One of the most memorable characteristics of puffins are their beaks, known all over the world for their size and bright colors. However, there is something even more incredible about puffins that we did not know and that has been discovered by accident: its peaks shine under ultraviolet light.
The English ornithologist Jaime Dunning was experiencing a troublesome day in the laboratory. He had wondered for a while if the puffins could have fluorescent spikes, since the tufted puffball has it and they are in the same family. Suddenly, he decided to test his theory on a corpse of a puffin he had to study. He turned off the lights and put the puffin in the UV light.The two yellow stripes of the puffin’s beak lit up. Dunning told CBC that it was true fluorescence. In other words, something in those streaks of the puffin’s beak was allowing the light to be absorbed and remitted like a bright light. Therefore, Dunning had the answer to his question, but another had arisen: Why are they fluorescent?
Dunning says it’s obvious that the puffins used fluorescence for something, but he’s not sure what.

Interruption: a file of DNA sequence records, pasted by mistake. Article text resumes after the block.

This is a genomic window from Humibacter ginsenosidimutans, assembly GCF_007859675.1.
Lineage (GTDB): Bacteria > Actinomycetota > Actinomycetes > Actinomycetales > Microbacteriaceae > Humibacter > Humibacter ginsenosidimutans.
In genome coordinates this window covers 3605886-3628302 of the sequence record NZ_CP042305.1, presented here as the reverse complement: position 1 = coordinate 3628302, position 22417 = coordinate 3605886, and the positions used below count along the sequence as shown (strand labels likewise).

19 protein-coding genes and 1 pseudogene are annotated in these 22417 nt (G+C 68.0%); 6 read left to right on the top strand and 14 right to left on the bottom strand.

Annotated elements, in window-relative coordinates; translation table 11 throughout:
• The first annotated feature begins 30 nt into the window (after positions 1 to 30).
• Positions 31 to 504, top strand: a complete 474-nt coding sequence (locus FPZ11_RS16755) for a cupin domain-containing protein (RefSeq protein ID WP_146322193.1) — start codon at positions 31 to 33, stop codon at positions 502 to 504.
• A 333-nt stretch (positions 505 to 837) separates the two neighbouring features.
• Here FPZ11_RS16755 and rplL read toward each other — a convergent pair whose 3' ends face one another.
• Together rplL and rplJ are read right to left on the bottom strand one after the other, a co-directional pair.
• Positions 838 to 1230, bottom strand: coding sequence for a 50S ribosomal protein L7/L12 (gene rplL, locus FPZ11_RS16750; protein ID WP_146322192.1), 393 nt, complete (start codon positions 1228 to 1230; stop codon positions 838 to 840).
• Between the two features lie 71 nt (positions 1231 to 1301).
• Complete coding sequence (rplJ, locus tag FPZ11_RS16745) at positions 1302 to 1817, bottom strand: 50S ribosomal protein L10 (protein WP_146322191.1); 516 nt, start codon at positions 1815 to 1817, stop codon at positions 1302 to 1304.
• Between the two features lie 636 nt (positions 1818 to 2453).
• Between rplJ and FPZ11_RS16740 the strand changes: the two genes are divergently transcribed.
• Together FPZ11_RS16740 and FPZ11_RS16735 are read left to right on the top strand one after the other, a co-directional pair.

“The puffin’s beak has been forged for generations, during sexual selection for hundreds and thousands of years,” said Dunning. “There’s [a lot of significant at the peak]. That’s why it has so many colors and it’s so beautiful. “However, it has already ruled out that birds use fluorescence to see in the dark. What makes the peak shine reacts with UV light waves. These light waves are not present in the dark.
Although humans did not know that the tips of the puffins shine under UV light, it is possible that other birds do. This is because humans only see colors that are mixtures of red, blue and green light. Birds can see a fourth color, a characteristic called tetrachromatism.The next step is to find out if the peaks of live puffins also shine under UV light. Dunning has only tested the carcasses of birds and is not sure if this happens due to decomposition. To carry out the experiment without damaging the puffins, he has created “sunglasses” for the birds.The researchers will place the glasses over the eyes of the birds and then put them under UV light to see if their beaks shine. Dunning will publish a study on the fluorescence of puffin peaks with scientists at the University of New Brunswick.